Thanksgiving at the beach - food, family and fun.

What’s your favorite island holiday tradition?

1% to Conserve Galveston

Protect This Land!

We are so happy to be a partner with 1% To Conserve Galveston Island™.

“1% To Conserve Galveston Island™ funds land conservation projects on Galveston Island. These permanently protected lands helps preserve: our beach, bay and upland ecosystems; ocean and bay view sheds; wildlife and avian habitats; recreational access; and, clean water.” This is a program of Artist Boat, a 501(c)(3) charitable non-profit organization.

Please support the program, and the Island, by shopping with local business partners in Galveston and saying yes to donating 1% of your purchase for conservation. For more information on the program and how to be involved see 1% To Conserve Galveston Island™.

1% to Conserve Galveston Island.

Girls Gathering at the Beach House – A Quick Guide

A few weeks ago I hosted a 2 day retreat for some girlfriends at Las Brisas in Galveston. We arrived at the beach house on a Sunday afternoon and didn’t get in the cars again until Tuesday morning. What luxury! For busy moms who seem to do life in cars, to have nearly 48 hours to relax, renew and connect was so needed. Here’s how we managed to make it work!

A Quick Guide to planning a girls getaway at the beach - including a DIY craft collage project!

Tip 1: Timing is everything!

We planned the getaway about 2 months in advance for an off season Sunday – Tuesday.  We left home on Sunday mid day – this got the Dads and kids through most of the weekend activities and returned by the time school got out Tuesday afternoon. While we were there, we talked, walked the beach, hung out at the beach club, share meals, did a fun craft project that helped remind us of who we are and walked the beach some more. We came away refreshed!

Tip 2: Bring two days worth of food

Our Menu:

Sunday Night – one sweet friend roasted a chicken Sunday morning, chopped the veg for a salad and brought a bowl full of quinoa and greens that assembled quickly. Dinner done!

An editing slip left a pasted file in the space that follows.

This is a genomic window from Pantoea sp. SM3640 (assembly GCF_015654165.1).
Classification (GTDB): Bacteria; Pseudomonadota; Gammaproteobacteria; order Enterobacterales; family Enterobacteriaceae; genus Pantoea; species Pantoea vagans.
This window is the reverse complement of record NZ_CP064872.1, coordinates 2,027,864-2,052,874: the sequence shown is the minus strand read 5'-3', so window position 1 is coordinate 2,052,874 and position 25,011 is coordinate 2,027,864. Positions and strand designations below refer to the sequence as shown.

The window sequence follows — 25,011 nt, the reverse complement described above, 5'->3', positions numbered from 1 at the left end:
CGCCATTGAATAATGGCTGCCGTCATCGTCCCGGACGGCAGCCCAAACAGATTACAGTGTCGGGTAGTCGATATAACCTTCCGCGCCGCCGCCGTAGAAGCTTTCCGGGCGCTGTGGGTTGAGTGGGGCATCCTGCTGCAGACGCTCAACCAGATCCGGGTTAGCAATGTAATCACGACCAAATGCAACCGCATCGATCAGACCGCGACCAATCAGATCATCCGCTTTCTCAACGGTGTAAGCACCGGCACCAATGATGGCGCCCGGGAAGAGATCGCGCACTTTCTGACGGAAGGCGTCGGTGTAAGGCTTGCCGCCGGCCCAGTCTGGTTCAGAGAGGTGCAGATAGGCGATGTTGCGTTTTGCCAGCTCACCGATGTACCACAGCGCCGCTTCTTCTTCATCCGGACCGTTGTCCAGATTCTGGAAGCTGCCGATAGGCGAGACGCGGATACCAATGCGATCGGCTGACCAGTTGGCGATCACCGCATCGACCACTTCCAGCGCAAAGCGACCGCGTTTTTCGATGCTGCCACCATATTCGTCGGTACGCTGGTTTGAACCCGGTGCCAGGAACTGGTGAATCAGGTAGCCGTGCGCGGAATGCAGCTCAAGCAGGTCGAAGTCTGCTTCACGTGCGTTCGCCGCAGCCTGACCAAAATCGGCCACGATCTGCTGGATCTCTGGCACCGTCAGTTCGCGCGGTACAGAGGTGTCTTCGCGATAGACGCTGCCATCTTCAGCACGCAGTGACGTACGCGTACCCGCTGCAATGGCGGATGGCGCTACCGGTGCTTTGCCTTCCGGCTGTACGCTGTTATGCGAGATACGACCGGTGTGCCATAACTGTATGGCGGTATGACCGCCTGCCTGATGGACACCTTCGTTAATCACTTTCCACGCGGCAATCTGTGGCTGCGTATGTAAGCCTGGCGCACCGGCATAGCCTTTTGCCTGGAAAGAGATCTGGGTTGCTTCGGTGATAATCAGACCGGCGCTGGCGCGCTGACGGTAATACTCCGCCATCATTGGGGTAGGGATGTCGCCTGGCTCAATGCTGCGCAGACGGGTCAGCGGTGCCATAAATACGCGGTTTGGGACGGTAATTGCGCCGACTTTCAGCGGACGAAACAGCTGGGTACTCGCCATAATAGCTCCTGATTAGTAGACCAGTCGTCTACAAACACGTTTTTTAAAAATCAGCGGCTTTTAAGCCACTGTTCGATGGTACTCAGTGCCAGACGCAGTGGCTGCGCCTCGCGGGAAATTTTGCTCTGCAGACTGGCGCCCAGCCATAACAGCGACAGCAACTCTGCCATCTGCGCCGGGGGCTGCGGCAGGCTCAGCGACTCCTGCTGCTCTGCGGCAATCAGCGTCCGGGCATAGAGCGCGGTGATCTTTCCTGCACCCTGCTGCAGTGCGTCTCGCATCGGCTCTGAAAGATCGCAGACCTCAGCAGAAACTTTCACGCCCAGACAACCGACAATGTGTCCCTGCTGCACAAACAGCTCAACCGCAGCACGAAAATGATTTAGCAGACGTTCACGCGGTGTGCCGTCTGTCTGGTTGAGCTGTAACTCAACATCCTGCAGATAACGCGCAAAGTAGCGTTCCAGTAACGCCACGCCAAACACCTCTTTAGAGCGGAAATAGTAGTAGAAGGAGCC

Monday Morning – gluten free cinnamon rolls from my favorite local farmer’s market vendor, Sweet Texas; coffee.

Monday Lunch – ham and turkey sandwiches and leftover salad and chicken.

Monday Dinner – turkey burgers, vegetable sautee with zucchini, squash and mushrooms

Tuesday Morning – eggs scrambled with leftover veggies; coffee.

Grocery List: (I brought these things with me so we didn’t have to make a grocery store run) apples, bananas, creamer, eggs, lunch meat, cheese, condiments, ground turkey burgers, buns (for sandwiches and burgers), cinnamon rolls, foccacia bread, Seeds of Change brown rice/quinoa microwave pouch, mushrooms, farmer’s market zucchini, summer squash, and tomatoes, assorted snacks and wine. My friend brought the roasted chicken and all the fixings for a super salad.

Tip 3 – Do Something Creative

We brought along poster board (1/2 sheet per person), glue sticks, scissors and a TON of magazines – mostly Coastal Living, National Geographic, Southern Living and Eating Well because that’s what I have. We set up at the kitchen table clipping out pictures and words that caught our attention. Everyone’s was different and was a great reflection of who they are and visions had of what they want in life. The photo below is of mine. Nothing fancy but meaningful for me. With a daughter off to college and another with one foot out the door, I’m wondering what’s next in my life. These pics helped me remember how important hospitality and connectedness is to me and to be open new ways to doing that.

A Quick Guide to planning a girls getaway at the beach - including a DIY craft collage project!

Tip 4 – The Housekeeper

I never ever clean the whole beach house when we stay. I do start the laundry but I hire my housekeeper to come in and do all the make ready for the next guests. If I had to clean, it wouldn’t be a getaway!

Haunted Galveston

Galveston Ghost tours are a great way to learn about the rich history of the island this Halloween season.

Over the years Galveston has been consistently ranked at the top of Most Haunted Cities in America. Of course this list also includes places like New Orleans, Baltimore and Boston – all fantastic travel destinations regardless of paranormal activity. From the phantasmic to the historical – Ghost Tours can be spooky, but all in good fun.